Archive for January, 2008

Why the Fed Can’t Save the Market

January 27, 2008

While it is probably not a primary objective of the Federal Reserve to boost stock prices, the investment community seems to hold the view that current Fed activities can influence equity prices in the near future much more than it is reasonable to expect.

Historically, falling Fed rates have preceeded, on average, rising stock prices.  The time periods of rising prices are experienced for many months (and even years) after the first rate cut.  However, there are times when the delay from the first rate cut to rising stock prices is very long.  The most recent example is the current bull market which just ended.  It started in the fourth quarter of 2002, well over a year after the Fed started cutting rates.

The latest three day bounce in the stock market is not likely to last.  This week the Fed meets and the futures markets have priced in the expectation of an additional 50 basis point (0.50%) discount rate cut.  What will actually happen is up in the air, in my opinion.  The Fed is really on the spot.  I have a most likely market response scenario for each potential Fed action:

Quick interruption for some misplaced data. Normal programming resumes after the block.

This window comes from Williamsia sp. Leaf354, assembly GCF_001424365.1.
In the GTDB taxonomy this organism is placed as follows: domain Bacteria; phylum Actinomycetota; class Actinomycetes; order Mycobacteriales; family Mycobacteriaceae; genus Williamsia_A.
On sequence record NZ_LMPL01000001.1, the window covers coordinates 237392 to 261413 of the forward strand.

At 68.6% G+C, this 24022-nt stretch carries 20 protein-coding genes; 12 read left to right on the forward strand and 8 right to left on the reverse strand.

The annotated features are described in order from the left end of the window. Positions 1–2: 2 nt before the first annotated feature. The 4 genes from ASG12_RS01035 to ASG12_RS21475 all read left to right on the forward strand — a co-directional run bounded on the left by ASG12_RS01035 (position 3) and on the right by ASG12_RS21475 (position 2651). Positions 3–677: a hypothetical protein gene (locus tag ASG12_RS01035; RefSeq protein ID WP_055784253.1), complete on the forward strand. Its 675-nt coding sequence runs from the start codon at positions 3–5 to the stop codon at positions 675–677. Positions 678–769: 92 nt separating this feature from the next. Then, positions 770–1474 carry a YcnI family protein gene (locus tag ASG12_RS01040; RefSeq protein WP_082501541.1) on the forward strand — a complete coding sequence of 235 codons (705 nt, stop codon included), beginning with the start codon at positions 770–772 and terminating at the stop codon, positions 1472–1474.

1.  The Fed raises rates this week.  I believe this is an impossiblity.

2.  The Fed takes no action this week.  The market will sell off sharply with much handwringing over an unresponsive Fed being “behind the curve”.

3.  The Fed lowers by 25 basis points.  The market will sell off, but probably not as sharply as in 2.  There will be the same handwringing as in 2.

4.  The Fed lowers by 50 basis points.  This is what is expected by bond traders.  In my opinion, the probability is 50/50 (pardon the pun) or less.  If this happens the market may have a short rally (possibly only minutes) and then start drifting lower again.  The investor psychology will be dominated by a fear that maybe things are even worse than they thought because the Fed has cut the discount rate by 1.25% in a week’s time.

5.  The Fed lowers by 75 basis points.  This is quite unlikely, in my opinion.  If it were to happen, the response would be similar to 4. for the same reasons.